It’s the often dreamed of but rarely lived out romantic notion… quitting your day job to make wine. But, despite the fanciful, pie-in-the-sky overtones, that’s just what Ross (Founder & CEO) and Cooper (Head Winemaker) of The Austin Winery did.
In my non-MBA-holding opinion, the best businesses provide solutions to problems. On their website, The Austin Winery points out that visiting a winery is sort of difficult if you live in most urban areas, and especially Austin. While we have a thriving wine region about an hour away, it’s still AN HOUR AWAY. As well, these Texas wineries tend to stick to Texas varietals, which is fine, but it’s nice to get a whiff and taste of something new from time to time.
These are the problems Ross and Cooper set out to solve with their urban winery concept. They have acreage in vineyards in Texas, California and Washington and are not absentee fathers. They are intimately involved in the growing and harvesting of the fruit that ultimately makes its way back to Austin to be turned into the wines they produce on site.
Cooper is the head winemaker and is very much a purist. The wines produced by The Austin Winery can be summed up with one word: quality. I didn’t try anything that I couldn’t respect—and I tried MANY—even if it wasn’t a particular personal favorite. The fruit stands on its own with only application of true craftsmanship and time to alter it.
The Austin Winery is producing a wide variety of reds and whites, but their debut was Violet Crown, an 80-20 grenache and syrah blend. It carries a heavenly aroma of dark fruit and vanilla, and on the palate is full of rich, ripe fruit, but still carrying a spice and strength that, in my humble opinion, makes this a perfectly balanced red—at least for drinkers like myself that enjoy fruit but also want body and spice.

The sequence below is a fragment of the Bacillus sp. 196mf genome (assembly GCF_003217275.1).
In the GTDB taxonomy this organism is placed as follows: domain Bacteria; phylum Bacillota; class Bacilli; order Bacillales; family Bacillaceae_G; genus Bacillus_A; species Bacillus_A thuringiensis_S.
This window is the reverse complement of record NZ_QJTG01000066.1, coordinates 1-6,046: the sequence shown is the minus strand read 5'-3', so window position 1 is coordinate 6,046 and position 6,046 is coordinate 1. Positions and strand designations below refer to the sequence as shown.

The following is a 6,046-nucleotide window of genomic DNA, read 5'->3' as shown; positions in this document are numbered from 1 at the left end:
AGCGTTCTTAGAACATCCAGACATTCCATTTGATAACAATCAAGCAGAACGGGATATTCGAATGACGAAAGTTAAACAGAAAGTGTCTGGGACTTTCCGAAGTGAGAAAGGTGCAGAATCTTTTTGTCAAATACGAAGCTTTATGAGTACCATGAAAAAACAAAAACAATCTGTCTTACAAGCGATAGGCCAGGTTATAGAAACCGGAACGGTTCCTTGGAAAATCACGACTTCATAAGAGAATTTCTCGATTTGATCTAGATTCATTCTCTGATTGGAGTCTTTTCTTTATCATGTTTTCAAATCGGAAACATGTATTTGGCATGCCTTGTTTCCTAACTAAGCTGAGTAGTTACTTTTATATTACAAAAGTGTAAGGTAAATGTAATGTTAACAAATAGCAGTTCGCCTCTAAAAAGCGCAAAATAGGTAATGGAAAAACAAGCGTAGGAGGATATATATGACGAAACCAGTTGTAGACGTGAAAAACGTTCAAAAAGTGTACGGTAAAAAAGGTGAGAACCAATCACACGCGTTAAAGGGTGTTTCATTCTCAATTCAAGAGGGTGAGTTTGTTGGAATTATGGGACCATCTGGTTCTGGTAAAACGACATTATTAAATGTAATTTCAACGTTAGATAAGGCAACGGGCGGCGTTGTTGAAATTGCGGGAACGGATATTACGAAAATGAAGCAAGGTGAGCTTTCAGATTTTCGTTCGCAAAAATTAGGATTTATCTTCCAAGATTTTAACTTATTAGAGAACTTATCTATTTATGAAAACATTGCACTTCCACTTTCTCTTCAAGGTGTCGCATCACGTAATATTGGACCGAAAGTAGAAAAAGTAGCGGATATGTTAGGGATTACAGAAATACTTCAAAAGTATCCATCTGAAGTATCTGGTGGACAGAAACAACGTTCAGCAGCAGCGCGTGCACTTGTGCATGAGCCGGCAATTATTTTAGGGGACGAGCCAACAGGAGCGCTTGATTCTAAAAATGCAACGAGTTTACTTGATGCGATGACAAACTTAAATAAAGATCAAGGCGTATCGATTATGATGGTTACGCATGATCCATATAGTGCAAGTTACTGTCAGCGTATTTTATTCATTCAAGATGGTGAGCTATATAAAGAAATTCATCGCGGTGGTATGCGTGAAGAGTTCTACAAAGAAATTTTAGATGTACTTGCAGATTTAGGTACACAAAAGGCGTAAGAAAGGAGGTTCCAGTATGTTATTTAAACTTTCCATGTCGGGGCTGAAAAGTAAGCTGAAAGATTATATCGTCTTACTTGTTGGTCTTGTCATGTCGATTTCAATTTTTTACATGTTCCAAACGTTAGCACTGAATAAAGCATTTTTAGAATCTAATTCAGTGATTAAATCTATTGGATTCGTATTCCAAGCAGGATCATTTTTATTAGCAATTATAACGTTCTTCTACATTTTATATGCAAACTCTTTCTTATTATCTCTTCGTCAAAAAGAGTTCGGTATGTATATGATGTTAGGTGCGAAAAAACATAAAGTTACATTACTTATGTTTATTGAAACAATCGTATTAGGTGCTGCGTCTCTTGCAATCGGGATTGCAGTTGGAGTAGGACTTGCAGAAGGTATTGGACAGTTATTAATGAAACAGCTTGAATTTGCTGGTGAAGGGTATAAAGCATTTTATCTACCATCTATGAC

Another red they do incredibly well is the Old Vine Zin, which I chose to fill a barrel with for my husband’s 40th birthday luau. This zinfandel is smooth, smooth, smooth and chock full of fruit and spice. Having a barrel of this sitting around my house for a few days was just plain dangerous. The grapes for this wine come from old vines in the Shenandoah Valley. We served it with a smoked pig and a plethora of side dishes, from quinoa salad, to potatoes and pineapple, to asian slaw. It complemented every flavor in a special way.
The tasting room is also original and refreshing. Comfortable couches and clusters of tables and chairs fill this former light industrial office space—a welcome change to standing at a bar and sharing a bowl of captain’s wafers with strangers. The space was designed by Austin’s own Kris Swift who incorporated touches like corkboard wallpaper-covered ceiling tiles, maps and stacks of books all around. It’s like having wine in Sherlock Holmes’ study especially when you factor in an incredibly knowledgeable and friendly staff that's more than happy to sit down and talk shop about wine. You're also likely to see Ross and Cooper roaming the tasting room--they may be filling your glass.
I should note the these guys are moving to a hipper part of town soon. They’ll be on east Cesar Chavez, which is far away from me, but I suppose better business for them. Sigh…
If you have a chance to swing by, I encourage you to do so, if not for the wine, as a nod to two guys stepping out to live a dream and make really good Austin wine.